where does life come from This question is also being researched in space. Japanese scientists contribute a piece of the puzzle to the answer.

Japanese researchers have for the first time detected amino acids, which are fundamental building blocks of life, in samples from an asteroid.

As the Japanese news agency Kyodo reported on Monday, citing the Ministry of Science in Tokyo, more than 20 types of amino acids were detected in samples from the asteroid Ryugu. After six years in space and having traveled more than five billion kilometers, the Japanese space probe “Hayabusa 2” brought the samples back to earth in a capsule in December 2020. The aim of the mission is to get a closer look at the origins of the solar system and life on earth.

“Hayabusa 2” started in Japan in December 2014 and after almost four years reached its destination around 300 million kilometers away. The probe later landed on Ryugu and collected samples from the surface and, for the first time, from below the surface of such an asteroid. Ryugu is one of the highly carbonaceous asteroids and originally comes from the outer part of the asteroid belt orbiting the sun between Mars and Jupiter. The predecessor probe “Hayabusa” (peregrine falcon) brought soil samples from an asteroid to earth for the first time in the world in 2010.

The German Aerospace Center (DLR) also took part in the “Hayabusa 2” mission with the “Mascot” lander developed jointly with the French space agency CNES. He landed on Ryugu in October 2018 and explored the asteroid, which was made of highly porous material, until the battery ran out.

Material billions of years old

In Japan, the individual components of the samples from the asteroid Ryugu were first curated and described. The 4.6 billion year old material dates from the early days of the solar system. Microscopic, mineralogical and geochemical investigations began last year. The Japanese space agency Jaxa is also making some of the samples available to researchers from other countries.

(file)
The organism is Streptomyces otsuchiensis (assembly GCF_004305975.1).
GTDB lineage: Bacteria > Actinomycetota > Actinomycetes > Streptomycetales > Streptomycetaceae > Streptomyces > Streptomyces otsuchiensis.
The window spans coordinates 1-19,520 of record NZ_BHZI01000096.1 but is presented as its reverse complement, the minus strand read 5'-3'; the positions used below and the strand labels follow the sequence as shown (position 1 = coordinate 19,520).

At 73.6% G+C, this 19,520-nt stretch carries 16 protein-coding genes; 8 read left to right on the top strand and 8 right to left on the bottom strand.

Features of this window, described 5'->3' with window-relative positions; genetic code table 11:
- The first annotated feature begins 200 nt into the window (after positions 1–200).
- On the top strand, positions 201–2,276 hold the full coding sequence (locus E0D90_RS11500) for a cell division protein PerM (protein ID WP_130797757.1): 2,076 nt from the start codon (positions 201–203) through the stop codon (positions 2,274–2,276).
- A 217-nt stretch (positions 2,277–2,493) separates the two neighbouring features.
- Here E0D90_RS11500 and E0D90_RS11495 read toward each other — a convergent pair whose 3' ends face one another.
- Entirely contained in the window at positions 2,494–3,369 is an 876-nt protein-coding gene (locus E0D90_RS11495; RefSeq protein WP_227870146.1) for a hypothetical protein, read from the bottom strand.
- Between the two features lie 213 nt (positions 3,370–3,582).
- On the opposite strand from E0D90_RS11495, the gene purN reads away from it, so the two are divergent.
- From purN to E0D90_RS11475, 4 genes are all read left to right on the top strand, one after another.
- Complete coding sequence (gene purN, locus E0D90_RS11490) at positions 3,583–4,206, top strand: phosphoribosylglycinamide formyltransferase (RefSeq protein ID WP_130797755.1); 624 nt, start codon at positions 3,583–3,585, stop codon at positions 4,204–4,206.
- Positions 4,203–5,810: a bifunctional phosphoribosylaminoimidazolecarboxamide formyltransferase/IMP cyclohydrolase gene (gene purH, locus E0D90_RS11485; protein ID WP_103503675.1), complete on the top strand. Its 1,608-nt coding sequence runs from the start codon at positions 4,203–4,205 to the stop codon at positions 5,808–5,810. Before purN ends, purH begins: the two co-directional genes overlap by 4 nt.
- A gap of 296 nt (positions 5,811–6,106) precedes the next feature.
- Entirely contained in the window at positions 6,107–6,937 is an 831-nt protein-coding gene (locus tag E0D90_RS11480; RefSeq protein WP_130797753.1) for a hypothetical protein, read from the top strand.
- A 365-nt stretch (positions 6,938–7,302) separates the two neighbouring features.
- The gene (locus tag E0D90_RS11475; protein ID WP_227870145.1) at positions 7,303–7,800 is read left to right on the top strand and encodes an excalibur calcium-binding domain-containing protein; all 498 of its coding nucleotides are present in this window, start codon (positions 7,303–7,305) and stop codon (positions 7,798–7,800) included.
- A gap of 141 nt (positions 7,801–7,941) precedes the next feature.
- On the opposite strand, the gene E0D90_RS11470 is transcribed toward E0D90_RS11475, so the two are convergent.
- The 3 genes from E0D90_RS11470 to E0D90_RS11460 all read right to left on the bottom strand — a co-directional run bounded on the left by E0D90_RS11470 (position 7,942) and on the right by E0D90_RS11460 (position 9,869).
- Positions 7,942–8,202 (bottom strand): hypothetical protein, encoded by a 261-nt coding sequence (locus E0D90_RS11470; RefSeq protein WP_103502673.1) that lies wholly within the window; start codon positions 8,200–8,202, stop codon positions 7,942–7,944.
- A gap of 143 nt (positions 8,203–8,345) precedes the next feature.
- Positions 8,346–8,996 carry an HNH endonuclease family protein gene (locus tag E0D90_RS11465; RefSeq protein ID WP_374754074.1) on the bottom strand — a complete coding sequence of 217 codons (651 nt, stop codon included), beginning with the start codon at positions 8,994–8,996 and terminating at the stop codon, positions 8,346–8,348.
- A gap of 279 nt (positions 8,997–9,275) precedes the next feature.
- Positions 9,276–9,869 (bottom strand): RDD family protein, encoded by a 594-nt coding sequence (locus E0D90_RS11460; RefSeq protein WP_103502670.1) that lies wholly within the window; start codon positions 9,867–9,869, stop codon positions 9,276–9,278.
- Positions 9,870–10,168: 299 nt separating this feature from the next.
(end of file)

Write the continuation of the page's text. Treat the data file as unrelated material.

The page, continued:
Simple, single-celled life is believed to have existed on Earth as early as 3.9 billion years ago – almost immediately, when the Earth was cool enough for liquid water to surface. How could life arise so quickly? This question has occupied researchers for a long time. Only recently was it reported that a research team from Japan and the USA was able to detect so-called nucleobases in three meteorites – important building blocks for the genetic material DNA. The scientists explain in the journal “Nature Communications” that these complex molecules probably formed in space before the formation of the solar system.

It has long been known that many organic substances can form in space. Amino acids and sugar molecules have been detected in gas clouds and in meteorites that have fallen to earth. As a result, the hypothesis gained weight that the rapid emergence of life on earth was pushed by an influx of life building blocks from space.